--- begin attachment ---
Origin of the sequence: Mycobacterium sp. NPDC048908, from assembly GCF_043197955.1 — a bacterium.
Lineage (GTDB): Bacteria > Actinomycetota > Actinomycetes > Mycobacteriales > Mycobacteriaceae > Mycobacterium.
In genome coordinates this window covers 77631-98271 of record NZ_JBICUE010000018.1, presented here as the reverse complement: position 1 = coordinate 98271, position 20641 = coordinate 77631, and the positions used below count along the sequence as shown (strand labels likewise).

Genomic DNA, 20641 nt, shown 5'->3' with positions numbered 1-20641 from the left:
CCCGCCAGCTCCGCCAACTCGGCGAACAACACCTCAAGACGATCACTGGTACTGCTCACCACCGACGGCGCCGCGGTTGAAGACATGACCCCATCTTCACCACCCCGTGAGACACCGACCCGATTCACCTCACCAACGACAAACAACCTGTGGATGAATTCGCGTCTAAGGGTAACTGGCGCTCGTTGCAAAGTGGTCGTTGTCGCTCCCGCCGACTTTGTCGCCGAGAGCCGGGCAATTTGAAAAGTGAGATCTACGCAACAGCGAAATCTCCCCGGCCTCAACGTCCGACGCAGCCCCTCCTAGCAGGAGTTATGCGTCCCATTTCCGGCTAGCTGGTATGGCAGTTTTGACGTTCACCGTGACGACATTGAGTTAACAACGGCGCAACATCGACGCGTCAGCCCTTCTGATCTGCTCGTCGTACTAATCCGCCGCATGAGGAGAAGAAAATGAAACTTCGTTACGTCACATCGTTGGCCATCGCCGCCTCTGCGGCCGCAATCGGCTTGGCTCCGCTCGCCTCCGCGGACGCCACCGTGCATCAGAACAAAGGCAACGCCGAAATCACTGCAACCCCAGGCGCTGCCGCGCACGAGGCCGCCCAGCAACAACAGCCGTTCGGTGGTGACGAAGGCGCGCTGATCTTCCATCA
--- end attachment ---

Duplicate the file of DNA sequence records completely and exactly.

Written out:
Origin of the sequence: Mycobacterium sp. NPDC048908, from assembly GCF_043197955.1 — a bacterium.
Lineage (GTDB): Bacteria > Actinomycetota > Actinomycetes > Mycobacteriales > Mycobacteriaceae > Mycobacterium.
In genome coordinates this window covers 77631-98271 of record NZ_JBICUE010000018.1, presented here as the reverse complement: position 1 = coordinate 98271, position 20641 = coordinate 77631, and the positions used below count along the sequence as shown (strand labels likewise).

Genomic DNA, 20641 nt, shown 5'->3' with positions numbered 1-20641 from the left:
CCCGCCAGCTCCGCCAACTCGGCGAACAACACCTCAAGACGATCACTGGTACTGCTCACCACCGACGGCGCCGCGGTTGAAGACATGACCCCATCTTCACCACCCCGTGAGACACCGACCCGATTCACCTCACCAACGACAAACAACCTGTGGATGAATTCGCGTCTAAGGGTAACTGGCGCTCGTTGCAAAGTGGTCGTTGTCGCTCCCGCCGACTTTGTCGCCGAGAGCCGGGCAATTTGAAAAGTGAGATCTACGCAACAGCGAAATCTCCCCGGCCTCAACGTCCGACGCAGCCCCTCCTAGCAGGAGTTATGCGTCCCATTTCCGGCTAGCTGGTATGGCAGTTTTGACGTTCACCGTGACGACATTGAGTTAACAACGGCGCAACATCGACGCGTCAGCCCTTCTGATCTGCTCGTCGTACTAATCCGCCGCATGAGGAGAAGAAAATGAAACTTCGTTACGTCACATCGTTGGCCATCGCCGCCTCTGCGGCCGCAATCGGCTTGGCTCCGCTCGCCTCCGCGGACGCCACCGTGCATCAGAACAAAGGCAACGCCGAAATCACTGCAACCCCAGGCGCTGCCGCGCACGAGGCCGCCCAGCAACAACAGCCGTTCGGTGGTGACGAAGGCGCGCTGATCTTCCATCA